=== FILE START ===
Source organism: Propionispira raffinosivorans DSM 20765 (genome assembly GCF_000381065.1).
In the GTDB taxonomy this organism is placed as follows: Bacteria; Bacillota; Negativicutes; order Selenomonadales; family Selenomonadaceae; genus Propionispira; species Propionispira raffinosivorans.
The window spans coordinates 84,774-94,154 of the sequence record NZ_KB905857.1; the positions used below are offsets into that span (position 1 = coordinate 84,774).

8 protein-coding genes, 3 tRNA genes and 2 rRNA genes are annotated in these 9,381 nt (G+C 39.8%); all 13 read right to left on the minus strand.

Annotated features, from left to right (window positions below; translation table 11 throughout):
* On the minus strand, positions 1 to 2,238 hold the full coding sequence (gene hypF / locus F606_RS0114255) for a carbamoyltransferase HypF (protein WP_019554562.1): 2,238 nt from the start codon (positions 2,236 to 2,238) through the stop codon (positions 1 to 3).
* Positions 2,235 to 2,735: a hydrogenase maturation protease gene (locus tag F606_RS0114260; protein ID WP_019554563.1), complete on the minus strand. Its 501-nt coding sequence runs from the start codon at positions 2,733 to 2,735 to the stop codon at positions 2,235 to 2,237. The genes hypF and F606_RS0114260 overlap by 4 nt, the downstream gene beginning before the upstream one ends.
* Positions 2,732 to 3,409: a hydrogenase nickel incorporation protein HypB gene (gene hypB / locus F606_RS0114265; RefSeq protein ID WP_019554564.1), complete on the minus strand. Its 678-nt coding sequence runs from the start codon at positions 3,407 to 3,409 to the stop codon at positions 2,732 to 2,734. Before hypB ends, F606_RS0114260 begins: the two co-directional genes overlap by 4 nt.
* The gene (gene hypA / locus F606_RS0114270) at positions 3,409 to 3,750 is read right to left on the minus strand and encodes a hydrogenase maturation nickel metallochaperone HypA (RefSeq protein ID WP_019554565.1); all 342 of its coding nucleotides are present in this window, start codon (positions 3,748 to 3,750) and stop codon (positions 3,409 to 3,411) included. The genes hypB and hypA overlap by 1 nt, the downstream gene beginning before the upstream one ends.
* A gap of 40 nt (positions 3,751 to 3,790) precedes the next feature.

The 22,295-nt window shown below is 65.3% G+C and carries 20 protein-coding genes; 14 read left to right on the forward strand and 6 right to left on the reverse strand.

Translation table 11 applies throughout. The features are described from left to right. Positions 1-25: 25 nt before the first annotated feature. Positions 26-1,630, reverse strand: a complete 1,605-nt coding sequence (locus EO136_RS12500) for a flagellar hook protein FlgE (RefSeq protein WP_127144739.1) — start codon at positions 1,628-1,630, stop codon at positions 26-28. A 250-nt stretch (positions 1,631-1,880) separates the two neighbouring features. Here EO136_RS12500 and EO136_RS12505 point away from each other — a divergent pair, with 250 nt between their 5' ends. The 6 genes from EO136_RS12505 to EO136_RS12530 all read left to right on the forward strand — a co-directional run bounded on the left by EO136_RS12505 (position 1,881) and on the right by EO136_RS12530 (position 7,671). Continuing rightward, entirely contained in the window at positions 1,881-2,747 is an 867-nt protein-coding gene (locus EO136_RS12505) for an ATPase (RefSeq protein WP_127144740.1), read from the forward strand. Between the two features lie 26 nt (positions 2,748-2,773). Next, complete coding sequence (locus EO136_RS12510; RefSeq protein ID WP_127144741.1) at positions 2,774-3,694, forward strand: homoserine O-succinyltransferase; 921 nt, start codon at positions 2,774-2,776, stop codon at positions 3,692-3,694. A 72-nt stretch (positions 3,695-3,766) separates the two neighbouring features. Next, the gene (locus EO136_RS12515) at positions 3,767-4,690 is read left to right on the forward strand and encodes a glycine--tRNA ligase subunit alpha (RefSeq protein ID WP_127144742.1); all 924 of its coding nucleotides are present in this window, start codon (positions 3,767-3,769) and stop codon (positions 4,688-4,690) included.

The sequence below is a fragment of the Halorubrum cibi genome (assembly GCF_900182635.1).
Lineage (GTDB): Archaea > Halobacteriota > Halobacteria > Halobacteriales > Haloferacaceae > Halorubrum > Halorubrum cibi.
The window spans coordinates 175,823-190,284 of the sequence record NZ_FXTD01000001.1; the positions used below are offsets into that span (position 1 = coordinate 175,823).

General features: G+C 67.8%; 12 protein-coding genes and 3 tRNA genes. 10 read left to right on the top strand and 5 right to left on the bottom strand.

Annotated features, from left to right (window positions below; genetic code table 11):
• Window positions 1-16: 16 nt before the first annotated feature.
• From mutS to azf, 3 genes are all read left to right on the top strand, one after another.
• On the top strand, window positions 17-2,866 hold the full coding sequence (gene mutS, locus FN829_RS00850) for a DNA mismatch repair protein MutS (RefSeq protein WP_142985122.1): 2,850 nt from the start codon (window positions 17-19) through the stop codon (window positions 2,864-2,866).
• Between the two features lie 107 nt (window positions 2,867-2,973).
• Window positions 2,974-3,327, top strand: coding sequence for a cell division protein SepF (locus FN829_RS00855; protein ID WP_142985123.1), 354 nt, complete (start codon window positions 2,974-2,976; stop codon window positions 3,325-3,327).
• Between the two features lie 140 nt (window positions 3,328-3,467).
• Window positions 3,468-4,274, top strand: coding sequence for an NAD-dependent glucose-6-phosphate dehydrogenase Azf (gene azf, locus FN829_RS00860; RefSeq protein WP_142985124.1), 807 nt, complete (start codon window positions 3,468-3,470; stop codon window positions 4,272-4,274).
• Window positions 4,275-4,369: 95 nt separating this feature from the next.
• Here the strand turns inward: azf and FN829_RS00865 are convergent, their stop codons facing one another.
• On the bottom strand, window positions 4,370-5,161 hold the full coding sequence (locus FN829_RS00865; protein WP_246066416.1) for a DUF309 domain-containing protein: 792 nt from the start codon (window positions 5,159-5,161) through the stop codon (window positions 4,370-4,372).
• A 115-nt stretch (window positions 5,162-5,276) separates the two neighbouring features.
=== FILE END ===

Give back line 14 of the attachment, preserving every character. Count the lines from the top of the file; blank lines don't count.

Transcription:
Lineage (GTDB): Archaea > Halobacteriota > Halobacteria > Halobacteriales > Haloferacaceae > Halorubrum > Halorubrum cibi.